Tokyo Xanadu Review

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Posted July 5, 2017 by Josh Brant in Video Games

Developer: Falcom

Publisher: Aksys Games

Release Date: June 30, 2017

Platforms: PS Vita (reviewed), PS4 (at a later date)

When we think of great modern JRPG’s one title immediately comes to mind and that is the Persona series, or more namely Persona 5. Something about controlling the life of an everyday student who is suddenly thrust into extraordinary circumstances while also juggling school activities is a gratifying endeavor. Tokyo Xanadu is the most recent JRPG from Nihon Falcom and the comparisons to the Persona series in general are quite appropriate. You will raise attributes in class during the day, and outside of class fight monsters and other demons from a strange dimension. The premise sounds cool, but can it possibly live up to the Persona series?

Strangely Familiar

The story takes place in 2005 and unfortunately a massive earthquake has destroyed much of Tokyo. Fast forward a decade later and now the city has been returned to its previous glory. This is where our protagonist Kou Tokisaka comes in. After going to his classes and working a part-time job, Kou ends up seeing one of his classmates, Asuka Hiirage being pursued by some shady strangers. When Kou attempts to intervene he is suddenly transported to a new dimension, along with Asuka, and he must find a way to get back.

While the premise does not feel unique as other story driven JRPG’s, it’s presented in a way for you to actually care about the characters and their interactions in and out of class. Kou is your typical independent main protagonist, while Hiiragi is a mysterious/brave companion and Ikushima is the tomboy of the group. Tokyo Xanadu does in excellent job of always having main characters stay engaged and, much like high school, communicate through cell phones (or as the game refers to as “Xiphones”), even when walking to certain destinations on the main map. Also, the voice-over work is fantastic, even if you unfortunately can’t use English VO.

Gifted Teenagers

Tokyo Xanadu is broken down into two gameplay experiences: fighting in dungeons, called Eclipses, and roaming the world/regional map. Right off the bat you can fast travel to any location, and this is extremely helpful as objective markers point you in the right direction. When you are roaming there are a variety of NPC’s to communicate with, stores to buy/sell from, get involved in mini-quests and, most importantly, build the bonds of your comrades. Much like another JRPG which is surprisingly similar to Tokyo Xanadu, Trails of Cold Steel, it is important to balance your time with certain characters, as you won’t have the time to spend for improving bonds with everyone.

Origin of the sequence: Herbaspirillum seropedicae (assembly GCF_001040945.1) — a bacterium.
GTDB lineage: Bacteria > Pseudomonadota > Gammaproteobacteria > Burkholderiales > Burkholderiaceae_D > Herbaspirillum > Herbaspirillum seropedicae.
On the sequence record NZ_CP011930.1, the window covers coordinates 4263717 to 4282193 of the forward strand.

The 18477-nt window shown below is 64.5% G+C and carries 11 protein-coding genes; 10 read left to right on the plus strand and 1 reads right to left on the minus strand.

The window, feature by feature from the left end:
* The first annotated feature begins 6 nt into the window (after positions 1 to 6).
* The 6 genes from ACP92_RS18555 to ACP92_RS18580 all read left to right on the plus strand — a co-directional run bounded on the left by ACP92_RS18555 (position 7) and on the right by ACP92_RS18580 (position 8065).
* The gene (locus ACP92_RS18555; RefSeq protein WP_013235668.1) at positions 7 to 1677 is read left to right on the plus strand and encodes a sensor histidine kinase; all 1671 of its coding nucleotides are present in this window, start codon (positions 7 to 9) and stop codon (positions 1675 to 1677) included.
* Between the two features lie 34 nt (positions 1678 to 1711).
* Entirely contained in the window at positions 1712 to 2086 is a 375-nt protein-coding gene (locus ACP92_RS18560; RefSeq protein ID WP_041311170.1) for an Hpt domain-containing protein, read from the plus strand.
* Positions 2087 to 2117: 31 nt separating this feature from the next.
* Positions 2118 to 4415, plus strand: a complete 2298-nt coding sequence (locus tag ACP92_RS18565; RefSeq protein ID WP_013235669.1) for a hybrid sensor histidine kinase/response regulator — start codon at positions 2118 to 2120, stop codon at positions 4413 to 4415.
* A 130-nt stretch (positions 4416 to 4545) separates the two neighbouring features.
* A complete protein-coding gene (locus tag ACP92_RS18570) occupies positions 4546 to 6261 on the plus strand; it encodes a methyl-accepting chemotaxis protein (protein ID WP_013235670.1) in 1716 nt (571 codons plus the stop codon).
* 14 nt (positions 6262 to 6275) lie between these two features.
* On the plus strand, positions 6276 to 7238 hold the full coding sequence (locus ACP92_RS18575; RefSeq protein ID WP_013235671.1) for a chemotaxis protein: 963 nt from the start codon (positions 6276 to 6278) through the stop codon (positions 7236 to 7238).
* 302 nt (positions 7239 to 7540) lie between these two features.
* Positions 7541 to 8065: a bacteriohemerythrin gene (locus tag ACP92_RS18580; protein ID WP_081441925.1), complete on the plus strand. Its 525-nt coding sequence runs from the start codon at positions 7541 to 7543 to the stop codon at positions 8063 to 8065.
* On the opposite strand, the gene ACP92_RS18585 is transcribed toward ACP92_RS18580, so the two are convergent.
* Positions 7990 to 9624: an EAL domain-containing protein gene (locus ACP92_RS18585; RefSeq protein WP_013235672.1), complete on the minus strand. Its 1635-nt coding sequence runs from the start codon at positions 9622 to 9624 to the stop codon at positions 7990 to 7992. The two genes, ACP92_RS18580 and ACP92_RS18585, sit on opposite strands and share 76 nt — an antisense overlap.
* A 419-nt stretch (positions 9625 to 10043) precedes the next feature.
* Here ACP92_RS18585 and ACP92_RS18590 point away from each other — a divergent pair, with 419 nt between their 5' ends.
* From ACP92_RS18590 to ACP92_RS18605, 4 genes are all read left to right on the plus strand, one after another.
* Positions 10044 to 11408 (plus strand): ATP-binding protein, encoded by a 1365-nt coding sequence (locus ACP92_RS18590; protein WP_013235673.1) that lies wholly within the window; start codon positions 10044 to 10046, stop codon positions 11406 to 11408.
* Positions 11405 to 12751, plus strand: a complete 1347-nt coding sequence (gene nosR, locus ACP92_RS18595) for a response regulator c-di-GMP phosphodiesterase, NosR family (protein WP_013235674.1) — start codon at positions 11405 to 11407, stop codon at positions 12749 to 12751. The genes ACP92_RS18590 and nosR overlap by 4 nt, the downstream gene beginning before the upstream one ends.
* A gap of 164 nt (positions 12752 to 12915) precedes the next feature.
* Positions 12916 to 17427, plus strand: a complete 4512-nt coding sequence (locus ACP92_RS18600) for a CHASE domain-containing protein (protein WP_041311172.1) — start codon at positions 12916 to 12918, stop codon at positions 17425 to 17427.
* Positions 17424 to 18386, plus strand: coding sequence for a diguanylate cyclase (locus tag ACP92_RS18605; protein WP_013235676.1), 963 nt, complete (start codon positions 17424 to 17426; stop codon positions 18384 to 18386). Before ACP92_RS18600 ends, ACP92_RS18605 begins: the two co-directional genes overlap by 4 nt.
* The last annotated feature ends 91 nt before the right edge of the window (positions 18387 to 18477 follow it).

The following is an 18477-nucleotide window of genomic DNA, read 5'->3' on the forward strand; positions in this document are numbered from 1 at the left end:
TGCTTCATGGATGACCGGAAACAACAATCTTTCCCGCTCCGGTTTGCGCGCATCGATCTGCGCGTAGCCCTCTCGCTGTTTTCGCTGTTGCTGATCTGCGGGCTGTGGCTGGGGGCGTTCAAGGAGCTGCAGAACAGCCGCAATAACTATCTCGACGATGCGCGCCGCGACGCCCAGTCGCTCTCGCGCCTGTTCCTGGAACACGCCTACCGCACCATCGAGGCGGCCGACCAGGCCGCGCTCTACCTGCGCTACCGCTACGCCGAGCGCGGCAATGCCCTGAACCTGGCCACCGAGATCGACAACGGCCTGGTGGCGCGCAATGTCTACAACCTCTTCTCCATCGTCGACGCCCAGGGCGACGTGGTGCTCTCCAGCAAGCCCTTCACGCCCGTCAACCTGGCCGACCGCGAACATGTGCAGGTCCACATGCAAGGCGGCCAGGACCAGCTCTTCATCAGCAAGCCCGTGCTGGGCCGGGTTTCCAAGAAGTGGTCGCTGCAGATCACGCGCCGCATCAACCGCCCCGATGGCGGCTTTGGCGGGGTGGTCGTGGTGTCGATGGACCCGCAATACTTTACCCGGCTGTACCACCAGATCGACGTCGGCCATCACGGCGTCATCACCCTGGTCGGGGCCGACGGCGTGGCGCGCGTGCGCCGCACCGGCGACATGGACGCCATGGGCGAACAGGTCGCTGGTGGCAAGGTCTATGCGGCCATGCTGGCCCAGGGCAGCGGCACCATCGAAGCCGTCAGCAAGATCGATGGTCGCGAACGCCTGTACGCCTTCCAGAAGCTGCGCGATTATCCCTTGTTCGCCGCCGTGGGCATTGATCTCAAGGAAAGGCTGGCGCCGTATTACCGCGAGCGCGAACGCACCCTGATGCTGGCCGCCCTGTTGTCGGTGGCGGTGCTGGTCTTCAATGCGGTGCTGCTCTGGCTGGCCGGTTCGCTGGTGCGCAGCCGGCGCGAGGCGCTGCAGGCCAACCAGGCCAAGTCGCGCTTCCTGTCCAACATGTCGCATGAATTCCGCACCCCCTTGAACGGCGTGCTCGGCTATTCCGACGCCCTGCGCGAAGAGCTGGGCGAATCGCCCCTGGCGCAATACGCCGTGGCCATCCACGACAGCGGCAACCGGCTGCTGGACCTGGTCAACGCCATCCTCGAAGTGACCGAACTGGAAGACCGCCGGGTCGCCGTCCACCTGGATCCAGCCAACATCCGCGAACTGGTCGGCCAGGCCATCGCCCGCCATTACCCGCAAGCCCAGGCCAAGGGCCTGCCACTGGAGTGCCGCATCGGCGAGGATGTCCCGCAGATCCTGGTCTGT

It’s important to always explore these areas as some stores only sell rare materials or having certain blacksmithing capabilities only at specific times. The optional quests in the game may sound mundane, but can lead to optional dungeons which can grant affinity shards. These shards are important to earn if you want to learn more about your companions and the world in general. One appreciated addition is being prompted that the story will continue if you go through a certain area, and then you are given the option of not going on. This saved me numerous times from accidentally continuing the story and missing out on other quests.

The other gameplay experience is, of course, the combat and fortunately for us is where Tokyo Xanadu truly shines. The battle system, while complex enough to appeal to micromanagers, is also easy to navigate without giving much thought. All characters have ranged and melee attacks and you can also switch between party members on the fly, which is very useful when juggling between different elemental weaknesses for enemies. You are forced to think fast mixing in ranged and melee skills while dodging attacks occasionally. Speaking of dodging, my main complaint with the combat sections in particular is how easy it is to dodge enemy attacks. Most attacks are slow enough to gauge how and when you should dodge. If you want more of a challenge it is advised to skip right to Hard mode as Normal may be too easy for some.

Class Is Back In Session

There is no doubt Tokyo Xanadu takes inspiration from many JRPG’s before it, like stated before, mainly the Persona and Trails of Cold Steel series’. While this isn’t a bad thing, it can become a little tedious, especially when many of the character models and visuals are so similar to the other game series’. Luckily, everything runs smoothly and is a great looking game on the PS Vita screen, though maybe a bit outdated in the aesthetics.

Overall, Tokyo Xanadu manages to accomplish what it set out to do, delivering a compelling high school drama with a great combat system and RPG mechanics/exploration. More variety in quest structure and interesting areas to explore would have been ideal, but the action is smooth and the enemy variety, from small beasts to hulking bosses, make the setting interesting. While it is a logical conclusion to wonder if you should pick up the impending PS4 expanded edition, this is still a worthy JRPG to support the PS Vita with.


About the Author

Josh Brant

I love God, my family, friends, sports, and the greatest hobby of all: video games! You can reach me on twitter @minusthebrant.